UC Berkeley researcher expected to recover after life-threatening collision

Mike Wilson/Courtesy

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After a traffic collision Feb. 2 left her with life-threatening injuries, UC Berkeley researcher Megan Schwarzman is expected to recover from the incident.

The 42-year-old scientist at the Berkeley Center for Green Chemistry, or BCCG, had been riding her bicycle down Fulton Street when a vehicle traveling in the same direction struck her at the intersection of Bancroft Way, pinning her underneath. Berkeley Fire Department officials arrived on scene within two minutes of the incident to extricate Schwarzman and rush her to Highland Hospital in Oakland.

“Meg has made it clear that she is so grateful,” said Mike Wilson, Schwarzman’s husband. “What they were able to do so effectively and so quickly is saving her life.”

The driver of the vehicle — 47-year-old Berwick Haynes of Sunnyvale, California — was arrested the night of the collision on suspicion of driving under the influence, pending further investigation, according to Berkeley Police Department spokesperson Officer Jennifer Coats.

In the 48 hours after the incident, Wilson wondered whether his wife would survive her critical injuries, let alone retain her mental capacities and help raise their 11-month-old son. But Wilson said he has recently grown confident that Schwarzman will thrive throughout the arduous recovery process.

As a co-founder and associate director of the BCCG, Schwarzman became interested in underlying causes of disease after working at medical clinics in underserved communities, according to Wilson. Her studies often focus on reproductive wellness and the link between human rights and chemical exposure. Additionally, Schwarzman and her husband have authored numerous publications together, including a 2014 study on the potential of chemical policy to improve consumer-product safety.

“I have never seen her flag, even under demanding and distressing circumstances,” said Thomas McKeag, executive director of the BCCG, in an email. “Her high-energy persona does not eclipse her finely tuned sensitivity to others and she is one of the most diplomatic and genuinely caring persons I have known.”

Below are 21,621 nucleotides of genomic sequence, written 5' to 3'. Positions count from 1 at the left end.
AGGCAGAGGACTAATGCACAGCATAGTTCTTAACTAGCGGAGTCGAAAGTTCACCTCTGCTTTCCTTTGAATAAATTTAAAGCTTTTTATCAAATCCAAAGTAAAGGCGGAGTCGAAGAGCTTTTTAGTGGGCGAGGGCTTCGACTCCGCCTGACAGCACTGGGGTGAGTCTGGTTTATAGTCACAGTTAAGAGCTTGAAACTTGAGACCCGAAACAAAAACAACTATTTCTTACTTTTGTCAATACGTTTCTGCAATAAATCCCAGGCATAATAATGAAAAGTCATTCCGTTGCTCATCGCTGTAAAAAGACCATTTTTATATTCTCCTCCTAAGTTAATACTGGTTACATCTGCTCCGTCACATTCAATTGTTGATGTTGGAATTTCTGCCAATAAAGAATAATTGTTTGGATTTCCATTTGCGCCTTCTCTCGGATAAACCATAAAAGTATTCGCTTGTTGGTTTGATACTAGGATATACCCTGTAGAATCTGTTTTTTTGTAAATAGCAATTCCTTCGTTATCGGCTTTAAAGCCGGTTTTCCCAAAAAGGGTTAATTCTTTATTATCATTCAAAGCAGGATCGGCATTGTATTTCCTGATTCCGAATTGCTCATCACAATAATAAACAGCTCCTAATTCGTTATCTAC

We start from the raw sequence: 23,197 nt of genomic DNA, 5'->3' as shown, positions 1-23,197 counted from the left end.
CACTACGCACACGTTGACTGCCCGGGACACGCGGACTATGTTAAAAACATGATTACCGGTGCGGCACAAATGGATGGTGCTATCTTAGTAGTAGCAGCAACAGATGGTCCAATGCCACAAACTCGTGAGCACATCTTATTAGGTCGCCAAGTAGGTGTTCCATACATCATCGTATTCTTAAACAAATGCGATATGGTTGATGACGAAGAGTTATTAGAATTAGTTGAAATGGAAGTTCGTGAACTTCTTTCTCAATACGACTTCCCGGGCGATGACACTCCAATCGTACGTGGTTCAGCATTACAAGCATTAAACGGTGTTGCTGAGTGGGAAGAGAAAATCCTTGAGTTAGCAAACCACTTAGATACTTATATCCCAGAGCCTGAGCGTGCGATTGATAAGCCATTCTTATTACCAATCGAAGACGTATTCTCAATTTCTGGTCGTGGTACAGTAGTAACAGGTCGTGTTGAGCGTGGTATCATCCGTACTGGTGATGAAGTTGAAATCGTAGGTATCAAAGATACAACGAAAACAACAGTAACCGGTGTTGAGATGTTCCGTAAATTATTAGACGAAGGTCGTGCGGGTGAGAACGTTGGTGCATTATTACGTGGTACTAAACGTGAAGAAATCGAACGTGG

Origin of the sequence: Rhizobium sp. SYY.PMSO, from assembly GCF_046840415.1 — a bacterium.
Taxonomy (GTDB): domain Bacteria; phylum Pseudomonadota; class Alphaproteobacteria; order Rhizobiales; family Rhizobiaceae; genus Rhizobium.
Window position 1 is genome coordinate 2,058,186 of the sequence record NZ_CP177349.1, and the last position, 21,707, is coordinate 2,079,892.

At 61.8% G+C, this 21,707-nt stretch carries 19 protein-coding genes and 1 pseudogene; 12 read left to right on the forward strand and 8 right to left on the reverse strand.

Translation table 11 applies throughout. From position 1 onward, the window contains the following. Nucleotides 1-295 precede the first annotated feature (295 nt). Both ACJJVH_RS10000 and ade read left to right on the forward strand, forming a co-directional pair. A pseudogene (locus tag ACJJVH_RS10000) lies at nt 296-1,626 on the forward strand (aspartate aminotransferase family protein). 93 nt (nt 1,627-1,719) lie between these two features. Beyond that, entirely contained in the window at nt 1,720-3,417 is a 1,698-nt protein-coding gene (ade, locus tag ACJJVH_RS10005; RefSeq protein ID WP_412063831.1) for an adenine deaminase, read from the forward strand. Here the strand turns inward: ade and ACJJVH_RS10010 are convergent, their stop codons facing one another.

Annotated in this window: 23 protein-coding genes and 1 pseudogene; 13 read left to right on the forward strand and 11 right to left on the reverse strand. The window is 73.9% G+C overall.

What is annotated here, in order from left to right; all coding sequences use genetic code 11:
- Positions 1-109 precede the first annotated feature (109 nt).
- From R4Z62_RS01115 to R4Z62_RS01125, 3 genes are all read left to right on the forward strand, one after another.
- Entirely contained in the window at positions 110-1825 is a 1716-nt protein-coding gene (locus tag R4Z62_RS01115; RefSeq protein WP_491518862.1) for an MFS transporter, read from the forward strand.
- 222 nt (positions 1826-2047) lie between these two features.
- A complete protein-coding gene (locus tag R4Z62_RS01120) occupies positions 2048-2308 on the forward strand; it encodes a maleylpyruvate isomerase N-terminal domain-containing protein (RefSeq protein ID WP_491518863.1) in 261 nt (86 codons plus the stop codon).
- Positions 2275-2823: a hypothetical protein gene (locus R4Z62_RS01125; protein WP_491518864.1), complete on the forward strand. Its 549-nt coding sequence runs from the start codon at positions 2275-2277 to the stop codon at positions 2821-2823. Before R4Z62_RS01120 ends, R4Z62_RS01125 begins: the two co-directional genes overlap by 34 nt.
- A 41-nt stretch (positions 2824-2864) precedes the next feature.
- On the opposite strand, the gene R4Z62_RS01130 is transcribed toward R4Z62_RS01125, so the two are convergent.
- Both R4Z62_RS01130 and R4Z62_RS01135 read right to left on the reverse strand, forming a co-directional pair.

For Wilson, the collision raises questions about public safety and the city’s regulation of traffic speeds. As a public health expert and cyclist in Berkeley for about 15 years, Wilson said city traffic moves too quickly and advocated an immediate speed-limit reduction.

City spokesperson Matthai Chakko could not be reached for comment.

According to Coats, the intersection of Bancroft Way and Fulton Street has seen two other traffic collisions since January 2015, one of which was a vehicle-pedestrian collision. In July 2012, a cyclist — Shlomo Bentin, a guest lecturer at UC Berkeley — died after colliding with a dump truck at the same intersection.

Wilson said it remains to be determined whether Schwarzman will make a full recovery, but he remains optimistic, emphasizing his wife’s resilience.

“(Considering) the nature of her injuries, I don’t know whether a full recovery is in the future or not with her,” Wilson said. “But she’ll be intact intellectually, and her spinal cord is intact. She’s going to see her baby boy, and she’s going to be with me.”

Andrea Platten is an assistant news editor. Contact her at [email protected] and follow her on Twitter at @andreaplatten.